The Industrial Emissions Directive is not broken, so why fix it?

The Industrial Emissions Directive is about to be revised. The EU Commission is aiming to expand the legislation to also include climate, energy, and the circular economy, as well as apply it to more industries.  

Intensive work is currently underway by the Commission with new legislation and revisions of existing directives with the aim of making the EU climate-neutral by 2050. One such directive is the IED, to which the Commission has submitted 180 amendments. In short, the directive stipulates that industries must have permits and use the best available technology to reduce their emissions to air and water.

At the seminar entitled “How Can the IED Contribute to the Green Deal – what is the role of business policy in the revision?”, there was a discussion about the upcoming changes and what they could mean for Swedish industries. The discussants were the chairmen for the Committee on Industry and Trade, Lars Hjälmered (Moderate party), Anna-Caren Sätherberg (Social Democrats), and Jenny Svärd from the Confederation of Swedish Enterprise. In the conversation one theme emerged, namely a worry that new legislation would collide with other EU-laws and directives. The situation in Sweden is all the more precarious due to the national Environmental Code - something that is not a matter of course in all Member States.

"My concern is that the new proposal will be too detailed. It is important to ensure that it does not become an obstacle to important innovations that both benefit the environment and make the Swedish industry more competitive," said Anna-Caren Sätherberg.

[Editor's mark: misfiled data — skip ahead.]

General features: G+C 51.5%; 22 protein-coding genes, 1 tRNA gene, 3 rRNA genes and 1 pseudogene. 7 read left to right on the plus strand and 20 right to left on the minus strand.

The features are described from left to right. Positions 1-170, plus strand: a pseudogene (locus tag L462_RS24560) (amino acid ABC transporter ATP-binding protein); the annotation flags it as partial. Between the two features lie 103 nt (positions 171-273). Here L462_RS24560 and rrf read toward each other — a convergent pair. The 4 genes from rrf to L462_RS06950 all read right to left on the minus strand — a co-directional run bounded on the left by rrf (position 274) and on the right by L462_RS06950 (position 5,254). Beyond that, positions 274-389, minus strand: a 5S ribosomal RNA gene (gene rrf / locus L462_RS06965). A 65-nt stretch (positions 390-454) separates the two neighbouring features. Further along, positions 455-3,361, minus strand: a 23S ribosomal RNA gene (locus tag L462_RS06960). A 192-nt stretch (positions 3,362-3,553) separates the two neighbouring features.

Lars Hjälmered agrees:

"We must avoid duplicating or even triplicating regulation. A good next step might be for the government to appoint a broader reference group with different ministries and a high presence from business and industry organizations to gather expertise."

This proposal is welcomed by Helena Sjögren, Environmental Director at the Swedish Forest Industries.

"We would gladly contribute our insights in such a group. A broad dialogue would be good for increasing knowledge together with our politicians and working to ensure that the legislation lands well. IED is both an environmental and business issue and therefore needs to be handled by several different committees in both Brussels and Sweden."

Regarding the upcoming amendments, Helena Sjögren has some concerns of her own.

"The IED is a well-functioning directive that creates environmental benefits in Europe, in its current form. Our pulp and paper mills are already included and we believe that it works well. The revision needs to ensure that we continue to have effective legislation without duplicating regulation, that risks complicating matters more than it helps."

The seminar was arranged by the Swedish Confederation of Enterprise, Swedish Forest Industries Federation, Jernkontoret, The Swedish Foundry Association, and Innovation and Chemical Industries in Sweden.